Readers Speak Out: September 12, 2021

  • September 11, 2021

Universal approach

Re: A discouraging message on Latin Mass (Charles Lewis, Aug. 1):

Reading Charles Lewis’ vitriolic article excoriating Pope Francis for his support of the regular rather than the extraordinary liturgical form of Mass was shocking because it displays a total disregard for the universality of the Church and our participation in the mystical Body of Christ.

Mr. Lewis has asserted that Pope Francis is hollowing out the Church by his refusal to sanction the Tridentine Mass. Really? Does our faith depend on church liturgy?

The real problem is that the centricity of our faith since the origin of the Roman Empire is in the hands of a coterie of European nations who have never displayed a smidgen of concern for the extensive and indiscriminate transfer of the liturgy of the Mass from the west to what was then referred to as missionary countries without regard to the culture or language.

As an immigrant from southeast Asia I remember thousands attending Latin Masses where worshippers did not understood a word that was being said — it was pure theatre but it was their faith that brought these villagers, and their faith that kept them there. It was only Vatican II that ended this surreal European domination and made the Catholic Church and its services more relevant, inclusive and universal as they should be — the basic objective of Francis’ papacy.

J.E. Sequeira,

Pointe Claire, Que.


Sinful evangelizing

Re: Church’s job remains sharing good news (Fr. Raymond de Souza, Aug. 29):

Fr. de Souza worries about limits to evangelization resulting from the western construct of what we’ll term  “noble savage,” an image going back at least to Rousseau.

His egalitarian philosophy shaped the Romantic appreciation of Indigenous peoples’ natural way of life. The Romantics use of the term “savage,” coming from the Latin salvaticus, meaning “of the woods,” was originally intended to affirm rather than deride what they admired as a balanced way of being in the world.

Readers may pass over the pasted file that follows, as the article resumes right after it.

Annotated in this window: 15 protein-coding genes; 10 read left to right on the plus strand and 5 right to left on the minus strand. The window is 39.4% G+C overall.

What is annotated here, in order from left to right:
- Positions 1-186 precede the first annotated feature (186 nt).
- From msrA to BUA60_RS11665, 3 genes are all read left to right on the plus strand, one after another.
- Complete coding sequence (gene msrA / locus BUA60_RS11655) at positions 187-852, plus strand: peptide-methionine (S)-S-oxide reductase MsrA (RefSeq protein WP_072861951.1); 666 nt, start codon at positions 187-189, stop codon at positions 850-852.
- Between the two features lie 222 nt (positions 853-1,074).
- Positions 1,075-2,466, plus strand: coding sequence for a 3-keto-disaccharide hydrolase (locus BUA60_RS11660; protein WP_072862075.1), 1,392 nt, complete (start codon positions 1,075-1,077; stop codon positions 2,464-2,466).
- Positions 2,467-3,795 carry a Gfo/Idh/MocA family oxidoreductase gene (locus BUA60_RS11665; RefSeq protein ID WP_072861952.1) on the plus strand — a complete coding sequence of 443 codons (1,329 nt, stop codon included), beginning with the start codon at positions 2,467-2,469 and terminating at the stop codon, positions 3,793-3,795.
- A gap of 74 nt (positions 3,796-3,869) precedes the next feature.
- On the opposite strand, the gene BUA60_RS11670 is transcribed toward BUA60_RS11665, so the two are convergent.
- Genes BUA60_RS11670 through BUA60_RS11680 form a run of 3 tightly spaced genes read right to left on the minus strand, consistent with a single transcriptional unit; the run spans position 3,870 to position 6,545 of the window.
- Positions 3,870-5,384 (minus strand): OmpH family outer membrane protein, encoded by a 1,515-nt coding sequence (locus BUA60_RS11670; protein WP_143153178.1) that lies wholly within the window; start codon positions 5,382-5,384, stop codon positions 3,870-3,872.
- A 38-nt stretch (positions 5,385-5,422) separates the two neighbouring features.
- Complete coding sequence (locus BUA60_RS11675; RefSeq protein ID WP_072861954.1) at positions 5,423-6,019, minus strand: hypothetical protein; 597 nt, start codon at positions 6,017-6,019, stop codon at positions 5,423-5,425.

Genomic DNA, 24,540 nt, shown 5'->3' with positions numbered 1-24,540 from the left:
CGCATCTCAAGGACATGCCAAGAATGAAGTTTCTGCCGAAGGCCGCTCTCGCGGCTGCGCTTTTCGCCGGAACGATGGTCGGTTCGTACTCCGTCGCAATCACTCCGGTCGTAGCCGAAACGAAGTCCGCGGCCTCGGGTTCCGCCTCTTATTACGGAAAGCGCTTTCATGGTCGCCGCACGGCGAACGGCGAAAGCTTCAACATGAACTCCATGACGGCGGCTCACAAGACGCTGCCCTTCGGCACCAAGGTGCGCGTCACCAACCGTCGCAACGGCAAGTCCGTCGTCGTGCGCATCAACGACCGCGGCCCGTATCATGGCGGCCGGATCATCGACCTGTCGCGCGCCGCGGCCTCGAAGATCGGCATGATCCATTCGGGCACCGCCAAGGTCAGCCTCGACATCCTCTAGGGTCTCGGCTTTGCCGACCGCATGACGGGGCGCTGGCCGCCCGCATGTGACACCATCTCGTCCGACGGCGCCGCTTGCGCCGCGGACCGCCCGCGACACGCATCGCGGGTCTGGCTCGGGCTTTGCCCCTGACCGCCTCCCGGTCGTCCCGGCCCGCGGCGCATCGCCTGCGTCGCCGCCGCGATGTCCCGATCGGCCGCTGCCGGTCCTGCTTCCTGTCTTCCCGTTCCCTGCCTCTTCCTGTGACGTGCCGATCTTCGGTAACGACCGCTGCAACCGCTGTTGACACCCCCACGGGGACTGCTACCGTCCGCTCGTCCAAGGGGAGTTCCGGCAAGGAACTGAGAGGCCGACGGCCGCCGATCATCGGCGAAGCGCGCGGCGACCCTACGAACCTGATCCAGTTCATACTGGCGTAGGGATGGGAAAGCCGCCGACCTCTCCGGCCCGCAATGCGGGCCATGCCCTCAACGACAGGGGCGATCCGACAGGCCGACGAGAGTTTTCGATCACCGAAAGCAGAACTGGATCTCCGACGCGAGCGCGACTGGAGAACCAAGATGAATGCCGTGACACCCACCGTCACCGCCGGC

What we currently require is a collaborative political theology of “de-colonization” — a theological approach which joins with Indigenous peoples in evaluating the degree to which Christian forms of evangelization invite Indigenous peoples to participate in a loving relationship with our creator. A theology which recognizes the “natural” coherence of Indigenous spirituality with images of God. That reflects and learns from their stewardship of creation. A theology of de-colonization that understands that some forms of evangelization were sinful …. and calls upon the Canadian Conference of Catholic Bishops to recognize this, and offer a formal apology to that end.

Joseph A. Fardella,

Kingston, Ont.


Start again

In his Aug. 29 article, Fr. de Souza shows that the obligation to evangelize (Mt. 28:19) is not cancelled by historical examples of bad methods.

Christ Himself was uncompromising in the content of His teaching and yet gentle, even-handed and benevolent in His personality. This is a tough act to follow. When we get it wrong, we start again.

Lise Anglin,

Toronto

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